by Marsha Neal Studio
This month's boot camp is going to be focusing on texturing metal by hand.
Found objects are to be used with the intention of making marks on the metal surface for creating texture, which will add character to the finished piece.
I love to get out a hammer when I need to get out some frustration and hopefully create something cool without being over-zealous and destroying the piece.
But other than wire, I don't work with metal too much these days (although I did try copper enameling last year, and loved it!)...
For a more relaxing outlet, I enjoy spending time doodling with a roller ball ink pen on smooth paper and coming up with some designs that I will use to carve into a leather-hard ceramic clay.
Sometimes if my mind, my hand, and the clay are all in sync, I can sit and free form draw/carve into the clay without having previously drawn out a design.
Once those carved ceramic clay slabs or stamps have gotten to the finished stage, they are fired in a kiln to the bisque stage (hard and porous clay).
I can then either roll fresh porcelain onto those hard porous clay plates and get a reverse printed image or I can texture the slab with my handmade bisque stamps.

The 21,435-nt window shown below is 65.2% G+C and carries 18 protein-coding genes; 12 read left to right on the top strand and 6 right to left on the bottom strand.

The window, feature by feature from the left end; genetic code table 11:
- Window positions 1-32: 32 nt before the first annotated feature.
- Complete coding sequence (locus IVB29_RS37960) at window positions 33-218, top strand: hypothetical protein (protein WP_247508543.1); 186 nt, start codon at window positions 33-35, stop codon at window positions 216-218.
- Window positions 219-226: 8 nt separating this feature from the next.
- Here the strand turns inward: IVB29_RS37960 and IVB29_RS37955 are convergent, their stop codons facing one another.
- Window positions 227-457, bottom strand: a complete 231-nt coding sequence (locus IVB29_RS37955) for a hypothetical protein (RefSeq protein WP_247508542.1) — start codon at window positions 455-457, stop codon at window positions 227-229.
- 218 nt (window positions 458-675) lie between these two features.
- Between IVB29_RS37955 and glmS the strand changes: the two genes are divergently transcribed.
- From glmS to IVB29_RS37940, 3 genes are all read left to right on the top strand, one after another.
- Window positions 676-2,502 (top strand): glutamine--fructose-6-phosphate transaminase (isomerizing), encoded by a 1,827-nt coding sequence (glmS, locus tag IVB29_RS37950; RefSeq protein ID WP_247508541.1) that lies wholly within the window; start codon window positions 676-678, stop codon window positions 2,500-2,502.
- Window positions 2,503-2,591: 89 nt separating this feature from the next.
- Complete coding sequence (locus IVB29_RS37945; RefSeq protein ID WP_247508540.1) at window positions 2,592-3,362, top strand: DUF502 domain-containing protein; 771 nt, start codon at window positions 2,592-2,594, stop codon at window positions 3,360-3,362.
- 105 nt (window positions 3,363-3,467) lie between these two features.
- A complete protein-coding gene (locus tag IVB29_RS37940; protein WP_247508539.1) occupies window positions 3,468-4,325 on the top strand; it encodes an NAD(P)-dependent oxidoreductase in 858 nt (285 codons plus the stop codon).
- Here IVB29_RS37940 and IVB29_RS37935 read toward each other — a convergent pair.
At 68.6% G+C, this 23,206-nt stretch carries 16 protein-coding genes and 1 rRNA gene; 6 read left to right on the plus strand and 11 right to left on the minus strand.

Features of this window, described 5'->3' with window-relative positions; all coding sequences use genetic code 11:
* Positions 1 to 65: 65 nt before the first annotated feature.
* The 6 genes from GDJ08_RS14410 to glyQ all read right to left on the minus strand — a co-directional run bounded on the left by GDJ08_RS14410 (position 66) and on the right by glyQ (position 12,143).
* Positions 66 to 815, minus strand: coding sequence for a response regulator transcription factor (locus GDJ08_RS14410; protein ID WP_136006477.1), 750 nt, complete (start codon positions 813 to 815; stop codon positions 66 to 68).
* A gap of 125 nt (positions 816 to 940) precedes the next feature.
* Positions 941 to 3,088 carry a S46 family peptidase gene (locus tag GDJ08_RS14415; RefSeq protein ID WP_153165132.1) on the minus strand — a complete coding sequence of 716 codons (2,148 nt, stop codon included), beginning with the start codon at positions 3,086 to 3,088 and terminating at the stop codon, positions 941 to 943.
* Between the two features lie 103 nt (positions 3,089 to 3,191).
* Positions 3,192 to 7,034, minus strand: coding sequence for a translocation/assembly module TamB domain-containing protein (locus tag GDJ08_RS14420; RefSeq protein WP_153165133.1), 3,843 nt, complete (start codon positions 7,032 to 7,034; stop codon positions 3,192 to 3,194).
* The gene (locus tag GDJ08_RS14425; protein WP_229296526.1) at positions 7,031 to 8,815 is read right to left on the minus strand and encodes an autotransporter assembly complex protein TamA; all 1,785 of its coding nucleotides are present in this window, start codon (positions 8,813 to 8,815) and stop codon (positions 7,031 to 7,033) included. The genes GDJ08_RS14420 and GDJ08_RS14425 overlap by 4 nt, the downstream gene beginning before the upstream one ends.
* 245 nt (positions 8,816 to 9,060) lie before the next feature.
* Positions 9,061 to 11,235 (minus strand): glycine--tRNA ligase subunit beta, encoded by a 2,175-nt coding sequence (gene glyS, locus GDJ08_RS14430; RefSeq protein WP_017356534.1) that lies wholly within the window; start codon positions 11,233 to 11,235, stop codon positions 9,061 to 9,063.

It is those fresh textured porcelain slabs that I use to create my finished work.
After cutting out the shapes I want and cleaning up any sharp edges, they are then glazed fired to over 2232 degrees F (Cone 5).
I wrote up a blog post a while back showing my "cutout flower" process HERE.
The textures that I use in my clay work gives my body of work a fingerprint because I carve out my own texture plates from leather-hard ceramic clay. Leather-hard clay is the state of the clay before it becomes very dry. It is hard enough carve into it and get the clay to peel out easily.
But at this stage, it is a bit too hard to press something into it.
When you are working with soft clay, just about anyone can press found objects from nature into clay or carve out textures or patterns, maybe use antique buttons, keys, or miscellaneous found objects.
There are those that are able to carve out relief images in clay and make their own molds to produce their work.
Being a creative individual artist is all about finding your voice and making work your own.
Definitely not about seeing something you like that was made by another person, and setting out with the intentions of recreating it then calling it your own.
Techniques may be similar for making stamps, texturing, cutting, adding holes, finishing your work, etc. And some things such as shapes, themes, color palettes, and such are universal.
You find something that speaks to you from within you, and you make your work from there.
Where does your inspiration for creating texture come from?